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July 7 (Reuters) – Global corporations’ net debt will rise to $ 600 billion this year as they begin to spend some of the cash accumulated during the pandemic, a study by asset manager Janus Henderson said on Wednesday .
Businesses borrowed a record $ 1.3 trillion last year, but took a cautious approach to spending it, which left them sitting on some $ 5.2 trillion in cash, Janus Henderson said .
As a result, total debt climbed 10.2% to a record $ 13.5 trillion in fiscal 2020, while net debt – calculated as total debt minus cash – increased only slightly. to reach $ 8.3 trillion.
With the economic recovery taking hold, the company expects a boom in capital spending, dividend payments and share buybacks in the second half of this year and beyond.
The anticipated madness will see global corporate net debt rise from $ 500 billion to $ 600 billion by the end of the year to $ 8.8 to $ 8.9 trillion, according to the study.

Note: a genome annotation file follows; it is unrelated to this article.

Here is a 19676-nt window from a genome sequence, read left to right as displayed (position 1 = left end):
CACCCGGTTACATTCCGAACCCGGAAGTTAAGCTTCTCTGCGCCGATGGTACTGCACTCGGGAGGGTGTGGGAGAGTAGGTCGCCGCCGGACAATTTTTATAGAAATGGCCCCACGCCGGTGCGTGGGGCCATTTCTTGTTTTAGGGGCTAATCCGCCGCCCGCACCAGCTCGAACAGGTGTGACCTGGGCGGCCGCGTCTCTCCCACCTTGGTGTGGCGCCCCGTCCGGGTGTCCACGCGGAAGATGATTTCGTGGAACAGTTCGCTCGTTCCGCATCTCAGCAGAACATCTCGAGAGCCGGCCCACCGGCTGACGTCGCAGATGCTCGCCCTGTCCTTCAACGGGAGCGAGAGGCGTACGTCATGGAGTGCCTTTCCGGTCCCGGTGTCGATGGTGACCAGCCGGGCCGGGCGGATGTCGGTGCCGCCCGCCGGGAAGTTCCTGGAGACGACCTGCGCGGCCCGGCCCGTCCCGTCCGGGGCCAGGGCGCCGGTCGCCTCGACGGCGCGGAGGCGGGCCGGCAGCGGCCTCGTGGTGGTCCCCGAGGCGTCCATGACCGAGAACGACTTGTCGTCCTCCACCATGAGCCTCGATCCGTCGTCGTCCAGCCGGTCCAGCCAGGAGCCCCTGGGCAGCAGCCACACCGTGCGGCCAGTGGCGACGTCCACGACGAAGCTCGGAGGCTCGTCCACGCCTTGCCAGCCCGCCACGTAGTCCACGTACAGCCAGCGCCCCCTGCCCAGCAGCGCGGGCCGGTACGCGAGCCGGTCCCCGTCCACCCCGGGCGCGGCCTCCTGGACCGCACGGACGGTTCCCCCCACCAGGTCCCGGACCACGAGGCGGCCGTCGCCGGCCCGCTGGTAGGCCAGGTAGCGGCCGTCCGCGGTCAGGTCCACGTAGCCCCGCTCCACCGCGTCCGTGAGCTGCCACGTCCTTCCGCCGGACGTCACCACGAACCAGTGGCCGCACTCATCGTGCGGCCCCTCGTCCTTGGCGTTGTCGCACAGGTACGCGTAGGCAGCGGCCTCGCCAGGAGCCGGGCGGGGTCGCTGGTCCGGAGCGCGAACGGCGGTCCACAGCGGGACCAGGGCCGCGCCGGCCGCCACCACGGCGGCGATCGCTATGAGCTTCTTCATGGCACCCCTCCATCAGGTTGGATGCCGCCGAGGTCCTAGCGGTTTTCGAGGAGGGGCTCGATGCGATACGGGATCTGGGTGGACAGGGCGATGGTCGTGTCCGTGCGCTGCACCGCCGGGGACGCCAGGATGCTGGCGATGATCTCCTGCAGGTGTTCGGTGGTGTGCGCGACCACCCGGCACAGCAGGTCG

However, Janus Henderson said improving credit quality with the economic recovery and favorable monetary policy, despite the prospect of higher inflation, presented investment opportunities.
In particular, high yield debt, known as junk bonds, has outperformed this year because it is less sensitive to changes in underlying rates. [xnL1N2L60EG]
“The prospect of higher economic growth and higher inflation … also means improving credit fundamentals – better cash flow, improved debt ratios,” said the portfolio managers of fixed income Tom Ross and Seth Meyer.
“Sure, debt has increased, but liquidity has skyrocketed, markets are wide open and free cash flow is accelerating, so businesses are on the rise.”
They are betting on the recovery of some of last year’s “fallen angels” – in other words, companies that lost their investment grade during the pandemic, especially food and beverage companies, such as Kraft , and some automakers, such as Ford (FN).
They also predicted that default rates would remain low, perhaps below 1%, and increase only slightly in 2022, although they stressed that sectors such as airlines and entertainment would be vulnerable.
Reporting by Yoruk Bahceli; edited by Barbara Lewis
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